Annelid Humoral Immunity: Cell Lysis in Earthworms

  • Edwin L. Cooper
  • Ellen Kauschke
  • Andrea Cossarizza
Part of the Advances in Experimental Medicine and Biology book series (AEMB, volume 484)


Earthworms and other organisms have deployed several strategies essential for maintaining and perpetuating species and one is the immune system that functions effectively against microbes. Effector activity against experimental antigens such as cancer cells is mediated by leukocytes and molecules that they synthesize and secrete (Cooper, et al., 1995; Cossarizza et al., 1995; 1996; Quaglino, et al., 1996; Cooper et al., 1992; 1999; Bilej et al., 1995; Kauschke et al., 1997). Current work emphasizes the capacity of coelomic fluid to effect lysis by means of a protein which has been referred to as Eiseniapore (Lange et al., 1997). Clearly the earthworm’s importance in understanding this aspect of invertebrate humoral immunity is significant as indicated by the recent increase in molecular studies relevant to lysis, (Lassegues et al., 1997; Milochau et al., 1997; Sekizawa, et al., 1997; Yamaji et al., 1998), its apparent regulation by serine proteases (Roch et al., 1997) and its possible relation to humoral agglutinins (H1, H2, H3), (Eue et al., 1997) and those antimicrobial peptides that are not hemolytic (Cho et al., 1998). These research groups propose the names fetidin, lysin, and now Eiseniapore, and perhaps perforin (Komiyama et al., 1997). From molecular analyses, these groups have cloned cDNAs which encode the cytolytic proteins and confirmed the activities of recombinant proteins. Certain common characteristics seem to be shared. As an example, their work reveals that the 40kDa fetidin has at least four isoforms with different isoelectric points and lysenin represents two isoforms of molecular masses of 41 and 42 kDa. This suggests that coelomic fluid of Eisenia fetida contains several sphingomyelin-binding cytolytic proteins with molecular masses around 40 kDa.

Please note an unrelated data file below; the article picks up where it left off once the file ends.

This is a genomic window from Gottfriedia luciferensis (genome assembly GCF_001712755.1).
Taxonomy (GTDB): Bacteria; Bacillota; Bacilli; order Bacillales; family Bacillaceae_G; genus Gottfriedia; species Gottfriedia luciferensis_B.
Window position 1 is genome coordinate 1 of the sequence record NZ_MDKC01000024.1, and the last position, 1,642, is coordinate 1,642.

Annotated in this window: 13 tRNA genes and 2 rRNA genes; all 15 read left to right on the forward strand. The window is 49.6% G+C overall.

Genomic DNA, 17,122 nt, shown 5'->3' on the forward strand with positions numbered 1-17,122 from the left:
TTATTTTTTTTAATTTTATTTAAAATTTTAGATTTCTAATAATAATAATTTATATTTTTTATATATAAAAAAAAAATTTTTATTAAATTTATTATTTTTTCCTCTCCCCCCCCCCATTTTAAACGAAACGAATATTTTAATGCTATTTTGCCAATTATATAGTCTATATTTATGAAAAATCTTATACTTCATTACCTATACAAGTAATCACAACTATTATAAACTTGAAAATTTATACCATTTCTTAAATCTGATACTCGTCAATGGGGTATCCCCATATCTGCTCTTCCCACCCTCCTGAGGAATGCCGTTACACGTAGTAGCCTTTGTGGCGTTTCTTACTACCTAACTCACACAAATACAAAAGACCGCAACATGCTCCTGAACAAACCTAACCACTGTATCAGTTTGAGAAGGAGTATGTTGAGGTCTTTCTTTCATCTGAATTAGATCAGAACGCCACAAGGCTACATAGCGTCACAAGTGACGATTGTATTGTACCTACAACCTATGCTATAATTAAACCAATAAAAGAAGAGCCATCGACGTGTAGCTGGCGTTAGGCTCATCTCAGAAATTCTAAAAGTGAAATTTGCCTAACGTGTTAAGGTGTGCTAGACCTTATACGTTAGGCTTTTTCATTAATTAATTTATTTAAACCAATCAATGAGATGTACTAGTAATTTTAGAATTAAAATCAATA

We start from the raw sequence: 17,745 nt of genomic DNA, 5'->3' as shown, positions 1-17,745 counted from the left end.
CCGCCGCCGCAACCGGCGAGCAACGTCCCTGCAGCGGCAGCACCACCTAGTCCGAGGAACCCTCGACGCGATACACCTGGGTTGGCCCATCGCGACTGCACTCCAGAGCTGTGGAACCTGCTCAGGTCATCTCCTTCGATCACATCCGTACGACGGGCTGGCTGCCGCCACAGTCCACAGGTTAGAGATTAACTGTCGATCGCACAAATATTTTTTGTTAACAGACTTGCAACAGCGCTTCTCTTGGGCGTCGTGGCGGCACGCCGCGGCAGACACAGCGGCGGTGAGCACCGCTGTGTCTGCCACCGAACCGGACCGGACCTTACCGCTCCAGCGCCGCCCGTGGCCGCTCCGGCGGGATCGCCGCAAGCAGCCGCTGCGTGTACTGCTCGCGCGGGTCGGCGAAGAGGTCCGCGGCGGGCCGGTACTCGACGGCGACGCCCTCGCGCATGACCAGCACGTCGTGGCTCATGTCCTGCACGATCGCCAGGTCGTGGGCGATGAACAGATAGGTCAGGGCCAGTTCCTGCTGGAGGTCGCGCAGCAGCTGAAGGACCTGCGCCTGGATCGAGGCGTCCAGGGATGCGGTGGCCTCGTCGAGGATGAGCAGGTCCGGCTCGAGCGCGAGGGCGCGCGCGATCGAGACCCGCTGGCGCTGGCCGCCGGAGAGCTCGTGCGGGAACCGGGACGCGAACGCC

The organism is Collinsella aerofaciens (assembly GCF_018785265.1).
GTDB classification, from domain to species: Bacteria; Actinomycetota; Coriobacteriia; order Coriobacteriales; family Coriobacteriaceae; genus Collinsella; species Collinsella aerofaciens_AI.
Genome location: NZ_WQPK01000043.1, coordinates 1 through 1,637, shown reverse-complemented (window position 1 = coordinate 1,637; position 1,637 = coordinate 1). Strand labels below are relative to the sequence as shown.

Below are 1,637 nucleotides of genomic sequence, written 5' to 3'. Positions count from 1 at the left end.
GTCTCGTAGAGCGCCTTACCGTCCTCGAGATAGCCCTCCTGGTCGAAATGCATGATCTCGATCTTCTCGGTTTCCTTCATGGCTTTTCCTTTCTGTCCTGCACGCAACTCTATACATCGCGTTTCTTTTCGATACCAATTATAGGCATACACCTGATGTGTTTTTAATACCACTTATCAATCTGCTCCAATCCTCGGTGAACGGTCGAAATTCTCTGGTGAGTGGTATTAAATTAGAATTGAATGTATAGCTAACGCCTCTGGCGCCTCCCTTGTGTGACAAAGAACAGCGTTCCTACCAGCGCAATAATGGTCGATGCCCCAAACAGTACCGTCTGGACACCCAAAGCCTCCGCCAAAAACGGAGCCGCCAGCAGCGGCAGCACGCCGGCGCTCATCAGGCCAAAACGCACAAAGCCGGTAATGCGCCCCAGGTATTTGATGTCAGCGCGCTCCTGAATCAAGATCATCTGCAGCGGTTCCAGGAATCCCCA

Natural Killer Cell Serine Protease Hemolytic Activity Serine Protease Inhibitor Large Granular Lymphocyte 
These keywords were added by machine and not by the authors. This process is experimental and the keywords may be updated as the learning algorithm improves.


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Copyright information

© Springer Science+Business Media New York 2001

Authors and Affiliations

  • Edwin L. Cooper
    • 1
  • Ellen Kauschke
    • 2
  • Andrea Cossarizza
    • 3
  1. 1.Laboratory of Comparative Immunology, Department of Neurobiology, School of MedicineUniversity of California Los AngelesUSA
  2. 2.Zoological Institute and Museum University of GreifswaldGermany
  3. 3.Department of Biomedical Sciences, Section of General PathologyUniversity of Modena, Via CampiItaly

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